Australia's Processed Food Causing High Salt Intake


Fraser Clarke

A new study published this week has shown that Australian men are eating twice the amount of salt considered safe by the World Health Organisation.

According to the research lead by Professor Bruce Neal of the George Institute for Global Health, Aussie men are taking in 10.1 grams of salt a day on average - well beyond the WHO’s recommended 5 gram maximum.

Writing in the Medical Journal of Australia, the research team said: “Despite a steady improvement in mortality rates over the past three decades, cardiovascular disease remains the leading cause of death in Australia, reducing the population’s salt intake is projected to be one of the most cost-effective strategies for reducing rates of premature death, and disability attributable to high blood pressure and vascular disease.”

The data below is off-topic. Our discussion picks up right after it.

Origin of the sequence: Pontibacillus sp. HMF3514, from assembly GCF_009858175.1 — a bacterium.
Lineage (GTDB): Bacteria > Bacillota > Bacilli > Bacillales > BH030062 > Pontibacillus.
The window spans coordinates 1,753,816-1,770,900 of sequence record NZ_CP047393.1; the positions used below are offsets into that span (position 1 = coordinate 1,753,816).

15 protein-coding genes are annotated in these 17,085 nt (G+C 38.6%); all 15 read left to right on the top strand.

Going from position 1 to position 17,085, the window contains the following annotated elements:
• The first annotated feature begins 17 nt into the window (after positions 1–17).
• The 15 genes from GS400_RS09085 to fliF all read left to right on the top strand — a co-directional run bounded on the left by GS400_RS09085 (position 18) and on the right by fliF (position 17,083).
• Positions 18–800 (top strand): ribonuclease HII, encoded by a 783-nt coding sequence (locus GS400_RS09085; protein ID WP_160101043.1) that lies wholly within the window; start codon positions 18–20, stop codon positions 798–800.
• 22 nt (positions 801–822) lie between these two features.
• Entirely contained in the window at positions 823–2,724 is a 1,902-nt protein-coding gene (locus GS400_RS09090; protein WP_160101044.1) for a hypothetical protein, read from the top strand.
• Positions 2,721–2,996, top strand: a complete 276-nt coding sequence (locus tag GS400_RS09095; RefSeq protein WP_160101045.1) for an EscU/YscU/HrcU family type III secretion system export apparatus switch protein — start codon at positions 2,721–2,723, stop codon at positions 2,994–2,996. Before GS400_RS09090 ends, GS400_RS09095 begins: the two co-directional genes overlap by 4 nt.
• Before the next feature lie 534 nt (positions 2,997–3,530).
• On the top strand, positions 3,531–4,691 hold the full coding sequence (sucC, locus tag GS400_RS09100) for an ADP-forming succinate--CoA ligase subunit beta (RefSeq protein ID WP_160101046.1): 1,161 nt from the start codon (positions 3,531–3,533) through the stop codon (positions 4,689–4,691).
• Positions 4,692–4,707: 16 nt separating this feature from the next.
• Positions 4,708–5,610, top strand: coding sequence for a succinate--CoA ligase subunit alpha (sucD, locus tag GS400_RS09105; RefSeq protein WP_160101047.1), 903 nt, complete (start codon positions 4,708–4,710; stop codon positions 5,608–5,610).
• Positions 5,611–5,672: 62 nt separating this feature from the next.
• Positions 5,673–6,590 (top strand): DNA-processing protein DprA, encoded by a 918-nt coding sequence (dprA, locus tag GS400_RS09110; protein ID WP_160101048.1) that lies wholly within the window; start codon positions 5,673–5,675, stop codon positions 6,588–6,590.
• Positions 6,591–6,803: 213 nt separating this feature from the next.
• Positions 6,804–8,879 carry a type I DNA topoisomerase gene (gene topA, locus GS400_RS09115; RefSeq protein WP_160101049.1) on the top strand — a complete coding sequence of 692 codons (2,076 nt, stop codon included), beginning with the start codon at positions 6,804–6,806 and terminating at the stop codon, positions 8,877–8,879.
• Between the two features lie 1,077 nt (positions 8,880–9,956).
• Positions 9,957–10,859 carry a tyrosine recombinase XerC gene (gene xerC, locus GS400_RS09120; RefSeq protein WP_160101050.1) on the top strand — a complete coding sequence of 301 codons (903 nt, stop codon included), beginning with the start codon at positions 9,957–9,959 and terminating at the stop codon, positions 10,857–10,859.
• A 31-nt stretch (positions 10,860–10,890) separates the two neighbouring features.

Women don’t fare an awful lot better in the report, which involved more than 16,000 respondents, with their salt intake said to be around 7.34 grams a day on average.

Professor Neal and his team were quick to highlight one of the key reasons for the major issues. Hidden salts. He continued: “The majority of this excess salt we're eating is hidden in processed foods, you shouldn't be putting salt on food because it's not good for you, but that's not the main issue here.

“The issue is that 85% of the average Australian's daily salt intake comes from meats, cheeses, cereals and soups.”

According to Australian Bureau of Statistics figures, one person dies every 12 minutes as a result of cardiovascular disease in the country. Over time this figure has dropped slightly - however it remains the biggest single killer ‘down under’.

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